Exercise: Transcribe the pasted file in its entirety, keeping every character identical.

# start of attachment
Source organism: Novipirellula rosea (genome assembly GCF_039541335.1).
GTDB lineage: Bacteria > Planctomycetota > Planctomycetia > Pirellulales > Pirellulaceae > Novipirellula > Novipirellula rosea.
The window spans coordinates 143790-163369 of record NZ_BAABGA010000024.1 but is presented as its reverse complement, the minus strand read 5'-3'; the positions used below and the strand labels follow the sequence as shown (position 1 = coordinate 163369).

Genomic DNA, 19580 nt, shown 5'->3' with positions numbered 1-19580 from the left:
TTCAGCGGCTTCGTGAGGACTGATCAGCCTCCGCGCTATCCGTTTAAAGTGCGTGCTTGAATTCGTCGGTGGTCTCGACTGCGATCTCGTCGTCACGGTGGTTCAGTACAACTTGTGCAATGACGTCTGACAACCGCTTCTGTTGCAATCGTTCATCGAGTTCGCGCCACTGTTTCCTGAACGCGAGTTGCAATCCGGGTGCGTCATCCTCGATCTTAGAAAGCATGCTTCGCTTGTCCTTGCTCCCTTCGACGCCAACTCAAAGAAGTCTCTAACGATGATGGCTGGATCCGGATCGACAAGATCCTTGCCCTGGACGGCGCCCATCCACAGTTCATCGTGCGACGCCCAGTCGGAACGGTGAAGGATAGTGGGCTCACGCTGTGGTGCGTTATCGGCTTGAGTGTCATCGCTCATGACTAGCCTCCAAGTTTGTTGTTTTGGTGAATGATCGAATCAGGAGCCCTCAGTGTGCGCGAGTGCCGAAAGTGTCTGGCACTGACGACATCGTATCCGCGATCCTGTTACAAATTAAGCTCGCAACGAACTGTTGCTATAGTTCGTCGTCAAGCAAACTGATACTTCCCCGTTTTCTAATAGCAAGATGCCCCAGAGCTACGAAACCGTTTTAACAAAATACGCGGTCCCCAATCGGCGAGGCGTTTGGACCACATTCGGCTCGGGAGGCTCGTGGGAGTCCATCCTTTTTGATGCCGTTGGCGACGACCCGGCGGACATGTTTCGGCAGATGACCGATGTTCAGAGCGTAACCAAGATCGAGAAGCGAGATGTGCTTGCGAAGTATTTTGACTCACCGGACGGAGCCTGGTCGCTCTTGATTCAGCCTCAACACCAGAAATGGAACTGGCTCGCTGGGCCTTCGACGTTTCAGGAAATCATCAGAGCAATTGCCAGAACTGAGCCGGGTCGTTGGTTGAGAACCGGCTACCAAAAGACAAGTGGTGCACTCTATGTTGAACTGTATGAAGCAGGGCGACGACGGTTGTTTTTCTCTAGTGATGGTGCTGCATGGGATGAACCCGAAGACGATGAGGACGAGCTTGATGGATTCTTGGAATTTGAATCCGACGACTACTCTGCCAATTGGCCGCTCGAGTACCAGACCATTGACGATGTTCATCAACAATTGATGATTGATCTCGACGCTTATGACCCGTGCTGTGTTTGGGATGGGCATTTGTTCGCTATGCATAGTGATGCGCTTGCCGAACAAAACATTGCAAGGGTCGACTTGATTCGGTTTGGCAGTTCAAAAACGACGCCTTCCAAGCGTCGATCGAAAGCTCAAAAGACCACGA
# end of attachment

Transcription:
Source organism: Novipirellula rosea (genome assembly GCF_039541335.1).
GTDB lineage: Bacteria > Planctomycetota > Planctomycetia > Pirellulales > Pirellulaceae > Novipirellula > Novipirellula rosea.
The window spans coordinates 143790-163369 of record NZ_BAABGA010000024.1 but is presented as its reverse complement, the minus strand read 5'-3'; the positions used below and the strand labels follow the sequence as shown (position 1 = coordinate 163369).

Genomic DNA, 19580 nt, shown 5'->3' with positions numbered 1-19580 from the left:
TTCAGCGGCTTCGTGAGGACTGATCAGCCTCCGCGCTATCCGTTTAAAGTGCGTGCTTGAATTCGTCGGTGGTCTCGACTGCGATCTCGTCGTCACGGTGGTTCAGTACAACTTGTGCAATGACGTCTGACAACCGCTTCTGTTGCAATCGTTCATCGAGTTCGCGCCACTGTTTCCTGAACGCGAGTTGCAATCCGGGTGCGTCATCCTCGATCTTAGAAAGCATGCTTCGCTTGTCCTTGCTCCCTTCGACGCCAACTCAAAGAAGTCTCTAACGATGATGGCTGGATCCGGATCGACAAGATCCTTGCCCTGGACGGCGCCCATCCACAGTTCATCGTGCGACGCCCAGTCGGAACGGTGAAGGATAGTGGGCTCACGCTGTGGTGCGTTATCGGCTTGAGTGTCATCGCTCATGACTAGCCTCCAAGTTTGTTGTTTTGGTGAATGATCGAATCAGGAGCCCTCAGTGTGCGCGAGTGCCGAAAGTGTCTGGCACTGACGACATCGTATCCGCGATCCTGTTACAAATTAAGCTCGCAACGAACTGTTGCTATAGTTCGTCGTCAAGCAAACTGATACTTCCCCGTTTTCTAATAGCAAGATGCCCCAGAGCTACGAAACCGTTTTAACAAAATACGCGGTCCCCAATCGGCGAGGCGTTTGGACCACATTCGGCTCGGGAGGCTCGTGGGAGTCCATCCTTTTTGATGCCGTTGGCGACGACCCGGCGGACATGTTTCGGCAGATGACCGATGTTCAGAGCGTAACCAAGATCGAGAAGCGAGATGTGCTTGCGAAGTATTTTGACTCACCGGACGGAGCCTGGTCGCTCTTGATTCAGCCTCAACACCAGAAATGGAACTGGCTCGCTGGGCCTTCGACGTTTCAGGAAATCATCAGAGCAATTGCCAGAACTGAGCCGGGTCGTTGGTTGAGAACCGGCTACCAAAAGACAAGTGGTGCACTCTATGTTGAACTGTATGAAGCAGGGCGACGACGGTTGTTTTTCTCTAGTGATGGTGCTGCATGGGATGAACCCGAAGACGATGAGGACGAGCTTGATGGATTCTTGGAATTTGAATCCGACGACTACTCTGCCAATTGGCCGCTCGAGTACCAGACCATTGACGATGTTCATCAACAATTGATGATTGATCTCGACGCTTATGACCCGTGCTGTGTTTGGGATGGGCATTTGTTCGCTATGCATAGTGATGCGCTTGCCGAACAAAACATTGCAAGGGTCGACTTGATTCGGTTTGGCAGTTCAAAAACGACGCCTTCCAAGCGTCGATCGAAAGCTCAAAAGACCACGA